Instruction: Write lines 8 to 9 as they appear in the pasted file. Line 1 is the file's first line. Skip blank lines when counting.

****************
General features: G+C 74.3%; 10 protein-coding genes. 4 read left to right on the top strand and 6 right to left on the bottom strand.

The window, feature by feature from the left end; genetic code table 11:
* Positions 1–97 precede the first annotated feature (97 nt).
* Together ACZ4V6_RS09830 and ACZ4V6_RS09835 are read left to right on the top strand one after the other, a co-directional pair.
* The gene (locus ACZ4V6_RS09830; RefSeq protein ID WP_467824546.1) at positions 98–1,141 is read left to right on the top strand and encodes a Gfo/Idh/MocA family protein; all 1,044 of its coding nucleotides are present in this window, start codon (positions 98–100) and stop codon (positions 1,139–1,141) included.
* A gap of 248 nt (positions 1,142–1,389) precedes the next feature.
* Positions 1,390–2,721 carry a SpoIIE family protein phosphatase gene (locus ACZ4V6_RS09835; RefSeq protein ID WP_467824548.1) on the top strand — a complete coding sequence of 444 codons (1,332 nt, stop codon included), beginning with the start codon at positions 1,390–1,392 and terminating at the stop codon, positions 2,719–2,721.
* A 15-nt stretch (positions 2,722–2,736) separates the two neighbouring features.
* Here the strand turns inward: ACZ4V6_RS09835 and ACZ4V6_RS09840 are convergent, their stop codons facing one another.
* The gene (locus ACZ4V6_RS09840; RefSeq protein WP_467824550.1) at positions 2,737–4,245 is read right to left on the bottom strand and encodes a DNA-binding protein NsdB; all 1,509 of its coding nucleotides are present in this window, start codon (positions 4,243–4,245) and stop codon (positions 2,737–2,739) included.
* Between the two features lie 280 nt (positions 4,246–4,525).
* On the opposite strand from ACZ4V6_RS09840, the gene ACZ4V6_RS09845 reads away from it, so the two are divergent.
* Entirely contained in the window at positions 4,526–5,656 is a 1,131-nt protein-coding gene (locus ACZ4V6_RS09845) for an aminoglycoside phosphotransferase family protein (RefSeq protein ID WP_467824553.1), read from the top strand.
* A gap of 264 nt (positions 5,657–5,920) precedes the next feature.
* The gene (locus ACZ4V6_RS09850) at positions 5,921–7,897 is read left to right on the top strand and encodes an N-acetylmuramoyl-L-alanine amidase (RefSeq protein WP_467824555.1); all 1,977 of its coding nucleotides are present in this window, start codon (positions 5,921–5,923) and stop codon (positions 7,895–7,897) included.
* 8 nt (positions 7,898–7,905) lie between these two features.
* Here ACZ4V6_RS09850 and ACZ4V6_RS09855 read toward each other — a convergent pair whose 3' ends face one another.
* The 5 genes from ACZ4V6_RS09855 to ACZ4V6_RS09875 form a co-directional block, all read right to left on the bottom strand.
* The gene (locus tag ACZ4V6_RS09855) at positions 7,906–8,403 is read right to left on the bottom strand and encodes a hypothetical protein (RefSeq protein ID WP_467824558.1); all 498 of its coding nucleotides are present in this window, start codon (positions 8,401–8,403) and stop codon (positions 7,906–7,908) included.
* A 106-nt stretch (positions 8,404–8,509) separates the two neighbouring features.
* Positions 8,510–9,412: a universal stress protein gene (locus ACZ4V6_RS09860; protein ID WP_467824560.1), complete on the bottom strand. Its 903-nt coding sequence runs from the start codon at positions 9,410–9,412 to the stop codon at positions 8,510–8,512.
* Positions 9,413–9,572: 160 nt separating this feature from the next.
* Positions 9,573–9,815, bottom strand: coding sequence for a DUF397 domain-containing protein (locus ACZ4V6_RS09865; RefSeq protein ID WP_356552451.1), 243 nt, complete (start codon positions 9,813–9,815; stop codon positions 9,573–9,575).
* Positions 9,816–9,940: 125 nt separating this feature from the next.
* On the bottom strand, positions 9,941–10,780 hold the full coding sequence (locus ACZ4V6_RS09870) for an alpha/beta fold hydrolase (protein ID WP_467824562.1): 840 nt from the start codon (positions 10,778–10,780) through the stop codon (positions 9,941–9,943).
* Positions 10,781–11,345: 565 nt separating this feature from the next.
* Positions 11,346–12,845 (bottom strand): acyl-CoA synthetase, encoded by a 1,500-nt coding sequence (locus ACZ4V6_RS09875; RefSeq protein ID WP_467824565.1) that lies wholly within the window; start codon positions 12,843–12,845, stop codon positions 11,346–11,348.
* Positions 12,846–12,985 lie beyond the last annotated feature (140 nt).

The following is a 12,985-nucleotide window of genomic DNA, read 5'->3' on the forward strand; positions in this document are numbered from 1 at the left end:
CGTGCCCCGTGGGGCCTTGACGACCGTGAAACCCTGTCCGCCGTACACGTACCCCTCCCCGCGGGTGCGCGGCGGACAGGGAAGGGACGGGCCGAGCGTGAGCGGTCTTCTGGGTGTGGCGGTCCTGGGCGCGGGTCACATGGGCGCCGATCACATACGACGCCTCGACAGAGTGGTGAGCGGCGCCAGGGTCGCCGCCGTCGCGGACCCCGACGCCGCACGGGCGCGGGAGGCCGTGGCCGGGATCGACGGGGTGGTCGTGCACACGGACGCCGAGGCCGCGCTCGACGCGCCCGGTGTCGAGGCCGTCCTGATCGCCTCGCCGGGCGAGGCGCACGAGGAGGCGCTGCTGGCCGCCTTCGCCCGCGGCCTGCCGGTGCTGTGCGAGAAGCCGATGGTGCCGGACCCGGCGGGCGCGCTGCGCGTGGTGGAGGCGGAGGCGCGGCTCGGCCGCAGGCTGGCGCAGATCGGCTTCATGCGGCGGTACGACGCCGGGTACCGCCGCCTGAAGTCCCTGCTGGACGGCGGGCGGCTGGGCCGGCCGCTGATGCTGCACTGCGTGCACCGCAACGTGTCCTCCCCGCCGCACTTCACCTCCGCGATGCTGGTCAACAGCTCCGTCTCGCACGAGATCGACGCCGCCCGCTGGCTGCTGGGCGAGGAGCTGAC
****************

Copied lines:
* A 15-nt stretch (positions 2,722–2,736) separates the two neighbouring features.
* Here the strand turns inward: ACZ4V6_RS09835 and ACZ4V6_RS09840 are convergent, their stop codons facing one another.